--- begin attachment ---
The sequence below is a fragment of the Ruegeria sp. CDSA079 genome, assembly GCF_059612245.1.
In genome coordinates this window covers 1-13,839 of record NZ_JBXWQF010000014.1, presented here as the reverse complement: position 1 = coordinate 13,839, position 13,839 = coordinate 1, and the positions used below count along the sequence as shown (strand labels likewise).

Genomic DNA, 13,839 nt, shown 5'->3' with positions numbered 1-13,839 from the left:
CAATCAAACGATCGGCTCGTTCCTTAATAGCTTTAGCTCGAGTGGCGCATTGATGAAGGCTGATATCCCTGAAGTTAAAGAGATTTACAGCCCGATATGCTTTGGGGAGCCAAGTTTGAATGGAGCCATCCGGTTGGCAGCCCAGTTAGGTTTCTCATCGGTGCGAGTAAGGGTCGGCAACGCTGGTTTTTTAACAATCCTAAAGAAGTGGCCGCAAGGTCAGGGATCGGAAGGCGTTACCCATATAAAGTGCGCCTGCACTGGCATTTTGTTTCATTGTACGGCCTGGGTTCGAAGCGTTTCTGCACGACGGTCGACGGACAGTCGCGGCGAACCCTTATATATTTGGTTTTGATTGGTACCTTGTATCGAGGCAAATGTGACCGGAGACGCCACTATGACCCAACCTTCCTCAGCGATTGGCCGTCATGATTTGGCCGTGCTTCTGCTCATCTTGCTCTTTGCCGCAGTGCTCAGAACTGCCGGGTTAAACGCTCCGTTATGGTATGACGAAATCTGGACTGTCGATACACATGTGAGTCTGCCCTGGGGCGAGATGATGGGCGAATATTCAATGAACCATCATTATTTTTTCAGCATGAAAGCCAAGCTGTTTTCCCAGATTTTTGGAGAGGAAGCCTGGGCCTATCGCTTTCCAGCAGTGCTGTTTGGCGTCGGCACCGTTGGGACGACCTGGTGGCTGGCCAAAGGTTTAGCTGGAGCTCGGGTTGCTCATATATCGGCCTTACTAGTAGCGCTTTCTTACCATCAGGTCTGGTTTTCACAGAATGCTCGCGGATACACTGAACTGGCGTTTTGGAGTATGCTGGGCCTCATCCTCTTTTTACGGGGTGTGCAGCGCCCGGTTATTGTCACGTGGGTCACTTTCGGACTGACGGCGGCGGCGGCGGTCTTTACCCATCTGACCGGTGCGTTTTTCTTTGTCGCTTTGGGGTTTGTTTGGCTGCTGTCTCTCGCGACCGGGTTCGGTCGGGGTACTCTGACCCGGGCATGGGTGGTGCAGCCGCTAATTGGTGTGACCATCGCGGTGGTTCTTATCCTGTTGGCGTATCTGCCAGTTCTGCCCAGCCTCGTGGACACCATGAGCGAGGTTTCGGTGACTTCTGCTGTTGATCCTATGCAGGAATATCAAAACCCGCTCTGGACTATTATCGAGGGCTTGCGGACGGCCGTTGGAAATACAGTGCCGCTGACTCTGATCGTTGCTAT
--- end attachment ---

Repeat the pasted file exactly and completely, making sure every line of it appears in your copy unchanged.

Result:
The sequence below is a fragment of the Ruegeria sp. CDSA079 genome, assembly GCF_059612245.1.
In genome coordinates this window covers 1-13,839 of record NZ_JBXWQF010000014.1, presented here as the reverse complement: position 1 = coordinate 13,839, position 13,839 = coordinate 1, and the positions used below count along the sequence as shown (strand labels likewise).

Genomic DNA, 13,839 nt, shown 5'->3' with positions numbered 1-13,839 from the left:
CAATCAAACGATCGGCTCGTTCCTTAATAGCTTTAGCTCGAGTGGCGCATTGATGAAGGCTGATATCCCTGAAGTTAAAGAGATTTACAGCCCGATATGCTTTGGGGAGCCAAGTTTGAATGGAGCCATCCGGTTGGCAGCCCAGTTAGGTTTCTCATCGGTGCGAGTAAGGGTCGGCAACGCTGGTTTTTTAACAATCCTAAAGAAGTGGCCGCAAGGTCAGGGATCGGAAGGCGTTACCCATATAAAGTGCGCCTGCACTGGCATTTTGTTTCATTGTACGGCCTGGGTTCGAAGCGTTTCTGCACGACGGTCGACGGACAGTCGCGGCGAACCCTTATATATTTGGTTTTGATTGGTACCTTGTATCGAGGCAAATGTGACCGGAGACGCCACTATGACCCAACCTTCCTCAGCGATTGGCCGTCATGATTTGGCCGTGCTTCTGCTCATCTTGCTCTTTGCCGCAGTGCTCAGAACTGCCGGGTTAAACGCTCCGTTATGGTATGACGAAATCTGGACTGTCGATACACATGTGAGTCTGCCCTGGGGCGAGATGATGGGCGAATATTCAATGAACCATCATTATTTTTTCAGCATGAAAGCCAAGCTGTTTTCCCAGATTTTTGGAGAGGAAGCCTGGGCCTATCGCTTTCCAGCAGTGCTGTTTGGCGTCGGCACCGTTGGGACGACCTGGTGGCTGGCCAAAGGTTTAGCTGGAGCTCGGGTTGCTCATATATCGGCCTTACTAGTAGCGCTTTCTTACCATCAGGTCTGGTTTTCACAGAATGCTCGCGGATACACTGAACTGGCGTTTTGGAGTATGCTGGGCCTCATCCTCTTTTTACGGGGTGTGCAGCGCCCGGTTATTGTCACGTGGGTCACTTTCGGACTGACGGCGGCGGCGGCGGTCTTTACCCATCTGACCGGTGCGTTTTTCTTTGTCGCTTTGGGGTTTGTTTGGCTGCTGTCTCTCGCGACCGGGTTCGGTCGGGGTACTCTGACCCGGGCATGGGTGGTGCAGCCGCTAATTGGTGTGACCATCGCGGTGGTTCTTATCCTGTTGGCGTATCTGCCAGTTCTGCCCAGCCTCGTGGACACCATGAGCGAGGTTTCGGTGACTTCTGCTGTTGATCCTATGCAGGAATATCAAAACCCGCTCTGGACTATTATCGAGGGCTTGCGGACGGCCGTTGGAAATACAGTGCCGCTGACTCTGATCGTTGCTAT